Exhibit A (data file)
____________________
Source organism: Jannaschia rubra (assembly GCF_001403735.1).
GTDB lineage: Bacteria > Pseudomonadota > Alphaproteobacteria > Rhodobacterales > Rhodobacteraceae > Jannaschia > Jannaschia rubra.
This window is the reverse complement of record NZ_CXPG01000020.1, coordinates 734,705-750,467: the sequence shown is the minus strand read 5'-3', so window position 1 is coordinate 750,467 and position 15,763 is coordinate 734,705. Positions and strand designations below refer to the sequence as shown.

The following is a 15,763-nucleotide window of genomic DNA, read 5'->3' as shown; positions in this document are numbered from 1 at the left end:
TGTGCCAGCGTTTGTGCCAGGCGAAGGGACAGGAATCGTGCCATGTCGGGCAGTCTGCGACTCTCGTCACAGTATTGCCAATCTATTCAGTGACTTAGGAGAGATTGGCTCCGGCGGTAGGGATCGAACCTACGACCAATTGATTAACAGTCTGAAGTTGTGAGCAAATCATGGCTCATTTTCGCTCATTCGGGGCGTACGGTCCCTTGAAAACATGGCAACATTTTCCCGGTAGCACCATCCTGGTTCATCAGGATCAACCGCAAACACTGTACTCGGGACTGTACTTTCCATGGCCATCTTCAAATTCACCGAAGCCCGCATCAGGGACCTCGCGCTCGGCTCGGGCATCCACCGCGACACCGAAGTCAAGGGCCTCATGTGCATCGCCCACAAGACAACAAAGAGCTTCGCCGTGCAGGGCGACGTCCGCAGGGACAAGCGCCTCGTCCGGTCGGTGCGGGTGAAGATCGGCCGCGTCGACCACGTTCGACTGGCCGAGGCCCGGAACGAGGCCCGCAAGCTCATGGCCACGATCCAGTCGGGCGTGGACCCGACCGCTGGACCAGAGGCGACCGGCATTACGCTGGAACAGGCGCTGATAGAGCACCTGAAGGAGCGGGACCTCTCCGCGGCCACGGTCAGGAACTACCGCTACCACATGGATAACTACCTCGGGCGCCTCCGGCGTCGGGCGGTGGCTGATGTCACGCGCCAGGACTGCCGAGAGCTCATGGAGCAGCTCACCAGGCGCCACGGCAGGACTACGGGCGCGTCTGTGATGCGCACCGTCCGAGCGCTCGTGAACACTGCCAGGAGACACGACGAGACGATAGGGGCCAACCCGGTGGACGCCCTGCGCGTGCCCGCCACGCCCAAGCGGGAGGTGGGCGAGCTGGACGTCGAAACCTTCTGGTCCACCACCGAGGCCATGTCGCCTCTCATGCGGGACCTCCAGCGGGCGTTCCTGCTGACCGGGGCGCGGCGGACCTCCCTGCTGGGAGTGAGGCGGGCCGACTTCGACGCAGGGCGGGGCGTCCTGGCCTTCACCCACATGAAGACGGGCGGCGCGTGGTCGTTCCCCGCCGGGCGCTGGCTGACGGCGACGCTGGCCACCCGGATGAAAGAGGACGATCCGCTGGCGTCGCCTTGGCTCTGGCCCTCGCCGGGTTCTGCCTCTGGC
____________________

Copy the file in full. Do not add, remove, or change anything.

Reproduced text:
Source organism: Jannaschia rubra (assembly GCF_001403735.1).
GTDB lineage: Bacteria > Pseudomonadota > Alphaproteobacteria > Rhodobacterales > Rhodobacteraceae > Jannaschia > Jannaschia rubra.
This window is the reverse complement of record NZ_CXPG01000020.1, coordinates 734,705-750,467: the sequence shown is the minus strand read 5'-3', so window position 1 is coordinate 750,467 and position 15,763 is coordinate 734,705. Positions and strand designations below refer to the sequence as shown.

The following is a 15,763-nucleotide window of genomic DNA, read 5'->3' as shown; positions in this document are numbered from 1 at the left end:
TGTGCCAGCGTTTGTGCCAGGCGAAGGGACAGGAATCGTGCCATGTCGGGCAGTCTGCGACTCTCGTCACAGTATTGCCAATCTATTCAGTGACTTAGGAGAGATTGGCTCCGGCGGTAGGGATCGAACCTACGACCAATTGATTAACAGTCTGAAGTTGTGAGCAAATCATGGCTCATTTTCGCTCATTCGGGGCGTACGGTCCCTTGAAAACATGGCAACATTTTCCCGGTAGCACCATCCTGGTTCATCAGGATCAACCGCAAACACTGTACTCGGGACTGTACTTTCCATGGCCATCTTCAAATTCACCGAAGCCCGCATCAGGGACCTCGCGCTCGGCTCGGGCATCCACCGCGACACCGAAGTCAAGGGCCTCATGTGCATCGCCCACAAGACAACAAAGAGCTTCGCCGTGCAGGGCGACGTCCGCAGGGACAAGCGCCTCGTCCGGTCGGTGCGGGTGAAGATCGGCCGCGTCGACCACGTTCGACTGGCCGAGGCCCGGAACGAGGCCCGCAAGCTCATGGCCACGATCCAGTCGGGCGTGGACCCGACCGCTGGACCAGAGGCGACCGGCATTACGCTGGAACAGGCGCTGATAGAGCACCTGAAGGAGCGGGACCTCTCCGCGGCCACGGTCAGGAACTACCGCTACCACATGGATAACTACCTCGGGCGCCTCCGGCGTCGGGCGGTGGCTGATGTCACGCGCCAGGACTGCCGAGAGCTCATGGAGCAGCTCACCAGGCGCCACGGCAGGACTACGGGCGCGTCTGTGATGCGCACCGTCCGAGCGCTCGTGAACACTGCCAGGAGACACGACGAGACGATAGGGGCCAACCCGGTGGACGCCCTGCGCGTGCCCGCCACGCCCAAGCGGGAGGTGGGCGAGCTGGACGTCGAAACCTTCTGGTCCACCACCGAGGCCATGTCGCCTCTCATGCGGGACCTCCAGCGGGCGTTCCTGCTGACCGGGGCGCGGCGGACCTCCCTGCTGGGAGTGAGGCGGGCCGACTTCGACGCAGGGCGGGGCGTCCTGGCCTTCACCCACATGAAGACGGGCGGCGCGTGGTCGTTCCCCGCCGGGCGCTGGCTGACGGCGACGCTGGCCACCCGGATGAAAGAGGACGATCCGCTGGCGTCGCCTTGGCTCTGGCCCTCGCCGGGTTCTGCCTCTGGC